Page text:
Melissa by Dosso Dossi
Circe (or Melissa) is an oil on canvas painting executed by Dosso Dossi and datable to c.1518. Its dimensions are 172 x 153 cm.
Dosso Dossi (c. 1479–1542) or Giovanni de Lutero was the Italian painter of the late Renaissance period. He came from the Trentino area and studied in the workshop of Lorenzo Costa. Moreover, the painter was influenced by Giorgione and Raphael. Dossi worked at the court of the dukes in Ferrara and Modena, Mantua, and Venice.
The most exciting side of Dossi’s work is his interest in the unfolded landscape background, which sometimes occupies a dominant position in the painting, as with Melissa. However, Dosso Dossi owns several finished landscape compositions representing a rarity for that time.
Dosso Dossi sometimes worked together with his brother Battista Dossi. Battista studied in Rome with Raphael. Both brothers worked mainly for the Dukes of Ferrara d’Este, but almost nothing remained of the murals of the ducal palaces and castles made by them. Dosso Dossi was the chief court painter of the d’Este family. Together with his brother Batista, he wrote mythological compositions, portraits, and decorative frescoes for them.
The manner in which his portraits are executed is akin to the Venetian art of that time – so, in the portrait of Alfonso d’Este, Titian’s influence is clearly distinguished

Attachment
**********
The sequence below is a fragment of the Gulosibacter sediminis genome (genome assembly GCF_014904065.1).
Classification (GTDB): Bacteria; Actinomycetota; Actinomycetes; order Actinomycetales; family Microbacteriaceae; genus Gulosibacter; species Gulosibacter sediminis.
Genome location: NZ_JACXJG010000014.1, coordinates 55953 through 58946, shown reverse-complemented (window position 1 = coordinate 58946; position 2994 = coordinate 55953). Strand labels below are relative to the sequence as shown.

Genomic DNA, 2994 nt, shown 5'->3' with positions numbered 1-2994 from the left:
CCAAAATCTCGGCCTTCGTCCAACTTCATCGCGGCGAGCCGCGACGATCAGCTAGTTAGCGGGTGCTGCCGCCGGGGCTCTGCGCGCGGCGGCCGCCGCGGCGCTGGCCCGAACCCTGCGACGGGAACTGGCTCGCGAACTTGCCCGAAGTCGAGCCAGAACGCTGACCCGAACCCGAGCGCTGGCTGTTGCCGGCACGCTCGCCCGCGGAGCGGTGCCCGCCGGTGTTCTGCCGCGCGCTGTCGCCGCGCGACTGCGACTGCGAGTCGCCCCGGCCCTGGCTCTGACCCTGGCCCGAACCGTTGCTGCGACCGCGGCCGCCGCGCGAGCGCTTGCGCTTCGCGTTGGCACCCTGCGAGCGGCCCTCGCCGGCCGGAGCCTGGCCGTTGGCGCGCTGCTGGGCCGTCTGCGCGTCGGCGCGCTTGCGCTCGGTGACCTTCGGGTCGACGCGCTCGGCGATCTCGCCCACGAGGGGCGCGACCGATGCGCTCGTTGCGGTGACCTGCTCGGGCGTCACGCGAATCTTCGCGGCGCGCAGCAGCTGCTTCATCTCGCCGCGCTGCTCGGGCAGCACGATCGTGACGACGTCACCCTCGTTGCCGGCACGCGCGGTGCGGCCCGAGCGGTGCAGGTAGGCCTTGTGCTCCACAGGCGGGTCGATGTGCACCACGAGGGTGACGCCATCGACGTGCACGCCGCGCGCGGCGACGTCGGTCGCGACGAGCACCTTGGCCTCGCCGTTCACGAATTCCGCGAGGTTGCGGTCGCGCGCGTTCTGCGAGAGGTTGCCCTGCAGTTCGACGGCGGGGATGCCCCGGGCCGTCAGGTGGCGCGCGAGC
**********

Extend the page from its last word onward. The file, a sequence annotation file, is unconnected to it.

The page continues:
Later, under the influence of paintings by the Venetians and Correggio, the motif of a semi-fantastic landscape illuminated by a mysterious, flickering light enters the work of the Dossi brothers. Their easel paintings and portraits have been preserved, indicating that Dosso was significantly superior to his brother by talent (he was considered the head of the Ferrara school of painting). However, it isn’t easy to distinguish between the two brothers’ work precisely. Older brother (Dosso Dossi) died in 1542, younger (Battista Dossi) – in 1548.
The painting, datable to c.1518, is one of the paintings sent from Ferrara to Scipione Borghese by Cardinal Enzo Bentivoglio and is first mentioned as being in the collection by Giacomo Manilli in 1650. In addition to enhancing the painting’s elegant colors, recent conversation work has revealed, as is the case with Apollo and Daphne (Room VIII), the presence of various “pentimenti”; on the left side, instead of the present dog and armor, there was a male figure to whom the sorceress looked.
The female figure with a turban, who stands out in the painting with her impressive presence and the rich colors of her mantle, holds, as well as a torch, a tablet bearing cabbalistic designs. She has been identified both as Homer’s sorceress Circe and as Melissa based on many stanzas of Ludovico Ariosto’s “Orlando Furioso” (canto VIII, 14-15), which describe the liberation of a group of knights who may be represented in the painting by the embryonic forms hanging on the tree trunks on the left.